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Med Moth: A Storytelling Platform for Improving Wellness in Medical Education


  • Michelle Silver Hospital of the University of Pennsylvania Department of Internal Medicine, 3400 Spruce Street Philadelphia, PA 19104
  • Sarah Ohnigian Beth Israel Deaconess Medical Center Department of Internal Medicine, 330 Brookline Ave Boston, MA 02215
  • Hugh Silk University of Massachusetts Department of Family Medicine and Community Health, 55 Lake Avenue, North, Worcester, MA 01655
  • Michael Ennis University of Massachusetts Department of Family Medicine and Community Health, 55 Lake Avenue, North, Worcester, MA 01655
  • Judith Savageau University of Massachusetts Department of Family Medicine and Community Health, 55 Lake 27Avenue, North, Worcester, MA 01655



Education and/or Curriculum Development, Promoting Professional Wellness, Medical Humanities, Narrative/Reflective Writing


Background and Objectives: Burnout is a major issue amongst medical students and professionals that demands a solution. Mindfulness has been shown to decrease clinician and student burnout. Storytelling, as a form of mindfulness, leads to reflection. Few publications study the effect of storytelling on student and clinician wellness. To address wellness within their medical community and utilize the underexplored method of narrative medicine as a curricular enhancement, the authors designed and implemented a novel storytelling platform, Med Moth, at the University of Massachusetts Medical School (UMMS) and associated hospital (UMass Memorial Medical Center).

Methods: Members of the community were invited to storytelling events to listen to and share stories about formative medical experiences. Four events were held between 2017-2018. After each event, participants received a survey inquiring how attendance benefitted them personally and professionally.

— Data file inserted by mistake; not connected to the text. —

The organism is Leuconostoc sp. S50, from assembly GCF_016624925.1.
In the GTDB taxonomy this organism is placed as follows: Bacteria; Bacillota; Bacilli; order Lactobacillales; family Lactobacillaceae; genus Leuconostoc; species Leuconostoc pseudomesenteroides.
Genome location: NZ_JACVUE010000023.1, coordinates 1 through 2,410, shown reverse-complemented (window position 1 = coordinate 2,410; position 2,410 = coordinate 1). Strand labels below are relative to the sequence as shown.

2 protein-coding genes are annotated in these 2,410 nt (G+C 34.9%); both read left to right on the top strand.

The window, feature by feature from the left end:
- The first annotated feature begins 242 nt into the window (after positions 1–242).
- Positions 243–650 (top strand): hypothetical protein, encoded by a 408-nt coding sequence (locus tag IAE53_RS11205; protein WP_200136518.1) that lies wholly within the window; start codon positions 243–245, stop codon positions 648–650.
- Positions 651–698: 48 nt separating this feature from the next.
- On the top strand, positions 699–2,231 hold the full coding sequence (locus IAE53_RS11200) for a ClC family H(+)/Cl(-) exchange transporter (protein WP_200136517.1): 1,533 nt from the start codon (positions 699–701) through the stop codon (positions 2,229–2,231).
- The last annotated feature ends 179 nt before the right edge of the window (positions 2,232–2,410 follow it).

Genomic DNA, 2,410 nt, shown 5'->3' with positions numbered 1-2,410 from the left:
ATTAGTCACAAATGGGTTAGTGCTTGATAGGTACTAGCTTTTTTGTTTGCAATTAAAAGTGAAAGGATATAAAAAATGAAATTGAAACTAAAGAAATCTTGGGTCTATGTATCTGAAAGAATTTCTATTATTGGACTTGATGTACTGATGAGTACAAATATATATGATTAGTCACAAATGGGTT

Results: Clinicians, students, and faculty comprised the 104 first-time attendees surveyed. Med Moth produced a strong perceived benefit to surrogate measures including emotional exhaustion and depersonalization, defining characteristics of burnout, as well as professional development; 66% of participants rated 4-5 (out of 5) in these three measures. Nearly all attendees (96%) rated 4-5 for overall experience. Lastly, medical students reported a higher benefit regarding professional development than clinicians (p=0.002).

Conclusions: This pilot study of a novel storytelling platform demonstrates positive personal and professional development outcomes, both during and after training. Medical schools, residency programs, and medical institutions should strongly consider the implementation of such a wellness platform to build resiliency and to mitigate burnout through reflection.


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How to Cite

Silver, M., Ohnigian, S., Silk, H., Ennis, M., & Savageau, J. (2021). Med Moth: A Storytelling Platform for Improving Wellness in Medical Education. International Journal of Medical Students, 9(4).



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